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How to download 100 pdf files from a website in one batch

How do we download pdf files from a website without opening and saving each one separately?

Wheat harvest before sunset near Branderslev, Lolland by Lars Plougmann via Flickr

I am doing a little research job and I want to read over 100 pdf files linked into several pages on a website.  Obviously, I could select each link, open the file, save the file to my hard drive, and go on to the next link.  to download all the files would take 2 to 3 hours and then I would probably miss a file or two through fatigue.

I wanted to download all the files more quickly and accurately, so I looked around and put together a 5-step solution.

Step 1:  Find a complete list of the links

Problem: The listings visible to the casual visitor were paginated and I would have to step through 20 pages to download them all.

Solution: I used the website’s sitemap to dig deep into the website and find a “page” where all the links were on one scrollable, rather than paginated, page.

Step 2:  Download all the links on the page

Problem: To download all the links on the page would be terribly tedious.

Solution: Used the “find links” function in Outwit to list all the links which I copied and pasted into an Excel file.

Step 3:  Create a list of pdf files

Problem: The list of links produced by Outwit included links to everything on the page not just the pdf files.  The links to the pdf files were also listed as .htm

Solution: I did a simple alphabetical sort of the links in Excel and deleted everything except the links ending with .htm.

Step 4:  Reformat the links to link directly to the pdf files

Problem: I still had a list of .htm links not links to the pdf files.

Solution: I used the “Inspect Element” feature of Firebug to inspect the link on the website page and found the source and format of the underlying link to the pdf file.  Then, I edited the .htm links into links that described the pdf files.

Finally I saved this list of links to the pdf files in a text file.

Step 5:  GoZilla

Problem: I still had the problem of downloading the pdf files and did not want to download them one-by-one.

Solution: I uploaded the text file to GoZilla and used automatic downloading to complete the job while I did something else.

Result!

140 pdf files downloaded onto my hard drive ready for reading or conversion into text for further searching.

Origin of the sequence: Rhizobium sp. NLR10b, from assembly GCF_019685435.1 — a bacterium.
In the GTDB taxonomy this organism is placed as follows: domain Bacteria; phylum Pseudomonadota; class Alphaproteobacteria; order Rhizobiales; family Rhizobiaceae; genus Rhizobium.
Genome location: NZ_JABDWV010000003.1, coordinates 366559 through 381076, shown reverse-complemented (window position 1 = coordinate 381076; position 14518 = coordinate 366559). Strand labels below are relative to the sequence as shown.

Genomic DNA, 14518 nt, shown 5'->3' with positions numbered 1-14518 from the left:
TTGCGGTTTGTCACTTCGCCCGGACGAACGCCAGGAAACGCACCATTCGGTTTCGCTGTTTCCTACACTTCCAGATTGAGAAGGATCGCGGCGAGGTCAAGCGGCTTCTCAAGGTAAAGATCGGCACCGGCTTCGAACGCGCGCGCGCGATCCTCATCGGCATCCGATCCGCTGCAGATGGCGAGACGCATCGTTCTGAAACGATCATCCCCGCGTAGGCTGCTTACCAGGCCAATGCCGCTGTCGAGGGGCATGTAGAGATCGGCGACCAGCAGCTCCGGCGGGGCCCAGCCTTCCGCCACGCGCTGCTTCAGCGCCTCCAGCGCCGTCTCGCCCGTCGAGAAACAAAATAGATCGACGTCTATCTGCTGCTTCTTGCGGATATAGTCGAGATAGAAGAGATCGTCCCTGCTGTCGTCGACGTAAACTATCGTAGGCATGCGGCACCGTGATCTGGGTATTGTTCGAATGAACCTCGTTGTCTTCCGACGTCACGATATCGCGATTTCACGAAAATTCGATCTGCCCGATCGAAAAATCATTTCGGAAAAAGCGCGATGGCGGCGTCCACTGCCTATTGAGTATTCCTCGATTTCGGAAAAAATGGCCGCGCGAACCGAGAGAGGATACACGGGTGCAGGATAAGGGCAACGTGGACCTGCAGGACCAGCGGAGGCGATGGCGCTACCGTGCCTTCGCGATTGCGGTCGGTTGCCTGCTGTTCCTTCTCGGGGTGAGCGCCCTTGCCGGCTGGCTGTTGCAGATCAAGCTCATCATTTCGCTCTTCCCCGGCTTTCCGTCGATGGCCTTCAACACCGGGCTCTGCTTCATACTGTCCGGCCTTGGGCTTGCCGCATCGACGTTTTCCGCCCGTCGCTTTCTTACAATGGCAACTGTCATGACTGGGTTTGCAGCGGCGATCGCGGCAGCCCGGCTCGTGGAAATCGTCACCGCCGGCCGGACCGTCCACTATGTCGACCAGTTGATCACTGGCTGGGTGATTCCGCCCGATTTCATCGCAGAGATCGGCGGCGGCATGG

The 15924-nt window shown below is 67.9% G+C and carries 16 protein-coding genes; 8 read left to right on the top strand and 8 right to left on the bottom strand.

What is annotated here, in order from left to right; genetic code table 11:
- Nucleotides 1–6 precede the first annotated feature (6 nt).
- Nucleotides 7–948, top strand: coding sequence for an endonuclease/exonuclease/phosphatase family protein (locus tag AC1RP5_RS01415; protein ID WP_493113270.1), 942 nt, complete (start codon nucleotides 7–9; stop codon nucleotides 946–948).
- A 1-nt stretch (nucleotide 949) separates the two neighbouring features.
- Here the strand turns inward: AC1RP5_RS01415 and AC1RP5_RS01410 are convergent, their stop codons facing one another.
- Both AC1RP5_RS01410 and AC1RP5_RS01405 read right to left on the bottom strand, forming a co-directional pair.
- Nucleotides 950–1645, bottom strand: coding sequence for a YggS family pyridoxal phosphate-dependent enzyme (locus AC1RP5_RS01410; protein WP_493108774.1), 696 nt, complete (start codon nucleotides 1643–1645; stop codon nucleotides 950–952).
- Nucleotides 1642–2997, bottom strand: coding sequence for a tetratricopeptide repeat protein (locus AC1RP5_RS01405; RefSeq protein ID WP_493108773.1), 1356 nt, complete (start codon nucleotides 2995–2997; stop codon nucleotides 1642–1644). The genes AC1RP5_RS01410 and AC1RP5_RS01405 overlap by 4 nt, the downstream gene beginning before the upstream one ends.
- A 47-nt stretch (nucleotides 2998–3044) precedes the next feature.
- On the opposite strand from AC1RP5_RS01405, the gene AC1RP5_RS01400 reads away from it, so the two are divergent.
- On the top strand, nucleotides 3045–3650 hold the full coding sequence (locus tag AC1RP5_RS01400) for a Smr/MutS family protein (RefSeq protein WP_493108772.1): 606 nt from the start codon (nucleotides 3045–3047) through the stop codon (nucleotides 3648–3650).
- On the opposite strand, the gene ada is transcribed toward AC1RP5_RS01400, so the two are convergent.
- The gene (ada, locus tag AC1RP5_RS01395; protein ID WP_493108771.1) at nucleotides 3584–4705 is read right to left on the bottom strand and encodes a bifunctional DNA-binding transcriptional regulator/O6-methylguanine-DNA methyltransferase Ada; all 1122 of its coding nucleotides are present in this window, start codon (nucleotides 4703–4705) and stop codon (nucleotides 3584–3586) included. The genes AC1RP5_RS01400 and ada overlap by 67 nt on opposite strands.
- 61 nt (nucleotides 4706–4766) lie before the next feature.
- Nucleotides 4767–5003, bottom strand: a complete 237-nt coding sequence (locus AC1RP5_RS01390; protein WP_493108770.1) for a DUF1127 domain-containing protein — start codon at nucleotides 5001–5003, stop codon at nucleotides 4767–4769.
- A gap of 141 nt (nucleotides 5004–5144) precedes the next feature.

It took me just as long to work this out as to do it manually but next time I will be able to do it quicker!

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9 Comments

  1. Bruce Bruce

    That’s a lot of effort, I applaud your determination. I’d think something like HTTrack (free, GPL) would work – I use it all the time to scrape all the PDFs off a website – you can grab indexes, too. http://www.httrack.com/

  2. Anton Makievsky and Sam Fischer Anton Makievsky and Sam Fischer

    Wow this is incredibly dumb process, all you need is a single step. A simple downloader will do.

  3. umar umar

    You could just use wget using bash. If you’re using windows you can download bash for windows.

  4. vik vik

    I went through all ‘solutions’ but none of them worked for this website: http://www.bkk.hu/apps/menetrend/

    It’s the public transportation’s time table. The PDFs can be opened by clicking on the 1st station, which then are opened in a new tab.

    Any solutions are welcome.

  5. Uclar Uclar

    OutWit is a great tool but only the pro version allows to grab documents automatically. They do have another product called OutWit Docs, which is dedicated to document extraction: http://www.outwit.com

  6. SF SF

    If there is a folder with multiple files, DownThemAll works well. If a page has multiple PDF links (the PDFs are not in one folder, but are linked), DownThemAll only picks up the first one.

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